lgbt

Graphic Novel/Comic Book Review: Open Earth

This is only a short book, and my review is also only going to be short.

Basically, this focuses on members of a human colony who have left Earth. The teens in this colony are the first generation of Earthlings not born on Earth. The main character – who’s name was rarely mentioned – strongly wants to create new customs and culture, as she believes the Earth culture is what led to the planet’s ultimate demise. Her parents are more interested in preserving old cultures, though, and find her ideas of ‘normal’ to be quite extraordinary.

There wasn’t much of an overarcing plot really, only the story of the girl and her many lovers. Basically, her and her whole friendship group are all in a polyamorous relationship. There are a lot (and I really do mean a lot) of sexual scenes, but they are written in a way that normalises the behaviour.

NetGalley Badge

Thank you to the author/publisher for accepting my request to read and review this book

The girl realises she has a different connection to one boy in particular, and wants to move into his home after his sister moves out. But this makes the others fear that they’re going to ‘couple off’ and cut them out of their lives.

It was a pretty strange book, honestly. It’s good to be normalising different relationships such as this, but I didn’t see any other plots really going on. 3 stars.

Advertisements

Graphic Novel/Comic Book Review: Twisted Romance Volume #1

I would like to thank Edelweiss+ again for providing me with this book.

This is actually a collection of short stories as well as comics, all of which are separate from one another. I won’t go through every story, but I will talk about a few.

The art of each comic is very different from the last, as is each plot. As the title suggests, every story is a romance of sorts – but not the conventional, boy-meets-girl kind. A majority of the relationships in this are same-sex, and there is even a polyamorous relationship in one. Bondage is discussed – and described – and my favourite story involved a young princess being held prisoner by a dragon, only to be freed by a spider.

Most of the stories had some sort of fantasy or paranormal element, but not all. There were tragic stories, happy stories; all sorts. As can be expected, there were some I liked more than others. Because of this, it is hard to review the book as a whole. For the most part the writing was really good, and most graphics were lovely. (There were a few I wasn’t so partial to, but that’s just personal preference.) Romances are generally not my favourite genre of stories so I wasn’t that enthralled by this, but I do appreciate the uniqueness of this collection and the quality of the stories. Some were really fantastic, and I really enjoyed having so many different things included. 3.5 stars.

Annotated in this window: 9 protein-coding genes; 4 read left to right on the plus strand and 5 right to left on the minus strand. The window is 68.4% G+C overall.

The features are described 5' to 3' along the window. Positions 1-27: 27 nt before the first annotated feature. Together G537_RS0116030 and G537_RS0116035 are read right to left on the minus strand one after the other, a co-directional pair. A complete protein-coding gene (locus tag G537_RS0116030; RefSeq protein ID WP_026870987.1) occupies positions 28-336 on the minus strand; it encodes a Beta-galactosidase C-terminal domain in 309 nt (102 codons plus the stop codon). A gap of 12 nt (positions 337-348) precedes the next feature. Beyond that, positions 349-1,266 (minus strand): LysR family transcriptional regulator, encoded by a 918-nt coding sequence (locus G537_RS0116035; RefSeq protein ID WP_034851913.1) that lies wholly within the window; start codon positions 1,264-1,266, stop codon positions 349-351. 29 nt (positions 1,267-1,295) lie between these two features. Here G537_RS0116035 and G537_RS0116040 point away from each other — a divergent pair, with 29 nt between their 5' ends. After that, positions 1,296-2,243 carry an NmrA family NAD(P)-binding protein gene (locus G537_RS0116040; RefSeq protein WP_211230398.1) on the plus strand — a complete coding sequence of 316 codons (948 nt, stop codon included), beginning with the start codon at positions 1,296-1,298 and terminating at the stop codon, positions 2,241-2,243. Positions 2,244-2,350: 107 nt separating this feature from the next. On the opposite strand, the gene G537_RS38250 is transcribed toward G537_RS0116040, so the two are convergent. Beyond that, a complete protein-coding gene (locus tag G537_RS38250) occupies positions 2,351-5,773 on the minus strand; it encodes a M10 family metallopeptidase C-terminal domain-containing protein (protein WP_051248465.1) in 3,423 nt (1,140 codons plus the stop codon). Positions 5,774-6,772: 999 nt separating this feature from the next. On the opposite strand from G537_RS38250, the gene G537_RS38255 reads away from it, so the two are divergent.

Book Review: Simon vs. the Homo Sapiens Agenda

24926015

Simon vs. the Homo Sapiens Agenda by Becky Albertalli – Paperback, 303 pages – Published April 7th 2015 by Penguin

This was really a wild ride. I think this book managed to get me out of a mini reading slump (yay!).

The book starts off with Simon’s private email being read by some guy in his drama club. This may not seem like a huge deal, except Simon’s secretly been emailing this guy who he’s maybe in love with. But they don’t know each other’s real identity, and neither of them have come out yet.

So Simon has to help the guy – Martin – get with one of his best friends. Only she isn’t interested (at all). At the same time, Simon is falling for Blue more and more with each email, and is becoming desperate to find him in real life. He starts to decode the clues in an attempt to figure out his identity – only for Blue to beat him to it.

Simon’s also struggling with tons of friendship issues, a big play coming up, and his family (and the entire school, for that matter) finding out about him being gay. He doesn’t want any of it to be a big deal. But it is.

He’s a great character, portrayed to be a normal human being. His relationships all seem pretty realistic (though I’m sceptical about the situation with Blue. Would anyone really be that lucky?). I really felt for him throughout the novel, and I was so unbelievably pleased for him at the end. I’m so not used to such great, adorable endings.

My biggest issues are that sometimes the teen voice was being pushed a bit too hard – we don’t always say “freaking” or whatever. And the scenarios seemed a little too far-fetched sometimes. (Seriously, has anyone ever experienced people dancing in the crowd at a school talent show?) But generally this was a good representation of life, and I really enjoyed reading it.

very nearly marked this as a favourite, but decided on just 4.5 stars in the end. I loved the book, but there were a few minor details that put me off just a little bit. It is most definitely a fantastic book, though! I’d definitely recommend this book for the YA audience.

866A98B32CBD639D32E20CEBF70E4491